The goal of this preliminary study was to understand whether the practice of psychoanalysis implies, in the long term, modifications in an individual’s structure and working of memory. The starting hypothesis was that psychoanalysts, due to specific aspects of their work, might differ in the memory component known as the "episodic buffer" from age- and education-matched controls. The episodic buffer is a recently theorized subcomponent of working (short-term) memory that binds together information coming from different sources, decodes them, and retains them in a multidimensional store that can be accessed through conscious awareness. Two measures were used: the Prose Memory Test subtest of the Wechsler Memory Scale-Revised (a traditional instrument to measure the capacity of the episodic buffer) and a new test specifically built for the present investigation, the Free Associations Sentences Test (FAST). The latter test was meant, besides measuring the capacity of the buffer, to investigate differences in the way it works. Psychoanalysts with a minimum of 10 years’ experience were compared with age-matched academic engineers. The results preliminarily show that the two groups did not differ as far as the capacity of the buffer is concerned. However, a difference was found in the organization and working of the buffer, whereby psychoanalysts seem to enjoy a higher degree of freedom.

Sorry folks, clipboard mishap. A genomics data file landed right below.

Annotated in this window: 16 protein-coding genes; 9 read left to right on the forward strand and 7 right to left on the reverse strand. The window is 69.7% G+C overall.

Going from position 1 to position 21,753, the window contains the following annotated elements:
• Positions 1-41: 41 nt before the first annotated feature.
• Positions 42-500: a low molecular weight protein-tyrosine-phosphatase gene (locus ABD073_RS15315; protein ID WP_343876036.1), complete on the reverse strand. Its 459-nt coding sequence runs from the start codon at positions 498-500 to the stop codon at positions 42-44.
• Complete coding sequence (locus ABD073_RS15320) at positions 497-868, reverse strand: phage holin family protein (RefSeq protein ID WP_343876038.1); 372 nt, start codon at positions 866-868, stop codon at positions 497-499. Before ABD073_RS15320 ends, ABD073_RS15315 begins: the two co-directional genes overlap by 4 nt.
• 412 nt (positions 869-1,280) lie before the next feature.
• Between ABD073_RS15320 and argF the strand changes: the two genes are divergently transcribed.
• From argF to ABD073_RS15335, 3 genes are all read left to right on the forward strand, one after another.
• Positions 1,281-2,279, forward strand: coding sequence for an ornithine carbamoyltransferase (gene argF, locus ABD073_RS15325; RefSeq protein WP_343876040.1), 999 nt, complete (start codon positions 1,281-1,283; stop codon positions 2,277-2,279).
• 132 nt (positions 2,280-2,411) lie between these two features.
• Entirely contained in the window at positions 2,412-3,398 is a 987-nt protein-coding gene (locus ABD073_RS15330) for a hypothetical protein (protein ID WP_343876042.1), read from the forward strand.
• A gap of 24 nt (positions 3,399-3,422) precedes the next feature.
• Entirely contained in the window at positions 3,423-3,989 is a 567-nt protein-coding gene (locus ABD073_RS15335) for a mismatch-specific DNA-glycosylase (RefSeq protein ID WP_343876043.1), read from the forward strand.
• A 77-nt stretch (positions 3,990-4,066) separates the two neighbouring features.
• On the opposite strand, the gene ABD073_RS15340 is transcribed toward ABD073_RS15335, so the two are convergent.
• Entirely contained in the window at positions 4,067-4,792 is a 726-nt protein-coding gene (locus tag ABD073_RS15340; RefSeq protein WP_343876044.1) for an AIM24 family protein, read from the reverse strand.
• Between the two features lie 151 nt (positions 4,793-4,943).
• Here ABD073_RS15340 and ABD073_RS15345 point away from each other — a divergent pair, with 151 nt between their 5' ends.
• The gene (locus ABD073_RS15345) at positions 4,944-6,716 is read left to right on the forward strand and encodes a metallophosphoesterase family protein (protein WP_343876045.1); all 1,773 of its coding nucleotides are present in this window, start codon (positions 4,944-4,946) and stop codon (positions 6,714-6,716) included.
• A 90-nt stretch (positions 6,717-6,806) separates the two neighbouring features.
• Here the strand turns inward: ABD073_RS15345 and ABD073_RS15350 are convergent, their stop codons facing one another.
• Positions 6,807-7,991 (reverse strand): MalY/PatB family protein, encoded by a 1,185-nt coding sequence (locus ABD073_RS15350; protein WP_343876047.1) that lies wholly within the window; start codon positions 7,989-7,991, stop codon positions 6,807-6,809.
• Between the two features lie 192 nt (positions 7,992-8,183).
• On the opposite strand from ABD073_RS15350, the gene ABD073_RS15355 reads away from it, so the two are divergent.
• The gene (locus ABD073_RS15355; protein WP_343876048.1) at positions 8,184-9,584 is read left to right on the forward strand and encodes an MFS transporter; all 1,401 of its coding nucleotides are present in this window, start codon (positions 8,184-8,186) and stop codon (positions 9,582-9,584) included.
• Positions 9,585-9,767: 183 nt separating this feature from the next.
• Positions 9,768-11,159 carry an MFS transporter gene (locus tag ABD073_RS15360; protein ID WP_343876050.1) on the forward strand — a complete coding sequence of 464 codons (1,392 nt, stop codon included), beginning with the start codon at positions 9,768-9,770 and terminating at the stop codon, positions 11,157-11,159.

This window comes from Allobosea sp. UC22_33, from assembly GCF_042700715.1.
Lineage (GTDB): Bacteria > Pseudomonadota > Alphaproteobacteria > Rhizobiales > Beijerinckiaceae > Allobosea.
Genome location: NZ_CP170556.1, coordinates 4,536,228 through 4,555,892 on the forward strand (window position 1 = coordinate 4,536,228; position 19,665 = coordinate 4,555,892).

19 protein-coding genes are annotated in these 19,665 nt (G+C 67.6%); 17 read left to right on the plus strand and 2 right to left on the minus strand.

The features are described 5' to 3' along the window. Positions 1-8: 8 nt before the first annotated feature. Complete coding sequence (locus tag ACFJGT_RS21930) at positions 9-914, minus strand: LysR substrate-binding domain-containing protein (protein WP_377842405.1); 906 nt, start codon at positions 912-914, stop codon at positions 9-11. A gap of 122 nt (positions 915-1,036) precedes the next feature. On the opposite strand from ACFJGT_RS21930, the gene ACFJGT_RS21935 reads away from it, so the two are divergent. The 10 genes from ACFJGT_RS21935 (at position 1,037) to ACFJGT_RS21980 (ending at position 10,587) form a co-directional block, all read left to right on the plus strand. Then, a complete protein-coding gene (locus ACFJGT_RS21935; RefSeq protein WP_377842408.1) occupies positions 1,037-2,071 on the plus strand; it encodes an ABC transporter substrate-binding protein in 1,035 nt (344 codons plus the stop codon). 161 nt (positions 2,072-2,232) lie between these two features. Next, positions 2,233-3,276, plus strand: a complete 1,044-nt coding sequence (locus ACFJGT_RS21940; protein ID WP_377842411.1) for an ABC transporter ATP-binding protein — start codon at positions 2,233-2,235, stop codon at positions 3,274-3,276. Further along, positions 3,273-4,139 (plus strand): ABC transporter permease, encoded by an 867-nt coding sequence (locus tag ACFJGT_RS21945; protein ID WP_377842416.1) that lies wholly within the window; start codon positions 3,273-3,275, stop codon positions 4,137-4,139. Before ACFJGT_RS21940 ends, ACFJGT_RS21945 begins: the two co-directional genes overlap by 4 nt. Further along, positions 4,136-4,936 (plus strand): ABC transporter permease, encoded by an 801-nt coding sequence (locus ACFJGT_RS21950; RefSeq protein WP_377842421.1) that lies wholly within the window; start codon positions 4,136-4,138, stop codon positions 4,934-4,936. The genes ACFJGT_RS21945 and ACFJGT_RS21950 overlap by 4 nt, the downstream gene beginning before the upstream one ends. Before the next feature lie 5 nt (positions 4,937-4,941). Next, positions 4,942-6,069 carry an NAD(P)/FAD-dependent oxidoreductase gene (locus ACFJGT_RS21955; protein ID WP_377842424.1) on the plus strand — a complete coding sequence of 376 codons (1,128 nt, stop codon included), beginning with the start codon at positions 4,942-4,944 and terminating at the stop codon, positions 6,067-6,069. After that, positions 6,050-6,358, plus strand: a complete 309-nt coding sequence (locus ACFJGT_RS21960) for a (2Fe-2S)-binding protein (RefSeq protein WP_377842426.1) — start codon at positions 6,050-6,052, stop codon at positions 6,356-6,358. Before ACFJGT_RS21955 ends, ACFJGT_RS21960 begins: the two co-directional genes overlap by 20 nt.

- Episodic buffer
- Episodic memory
- Free associations sentences test
- Memory for prose psychoanalysis
ASJC Scopus subject areas
- Neuropsychology and Physiological Psychology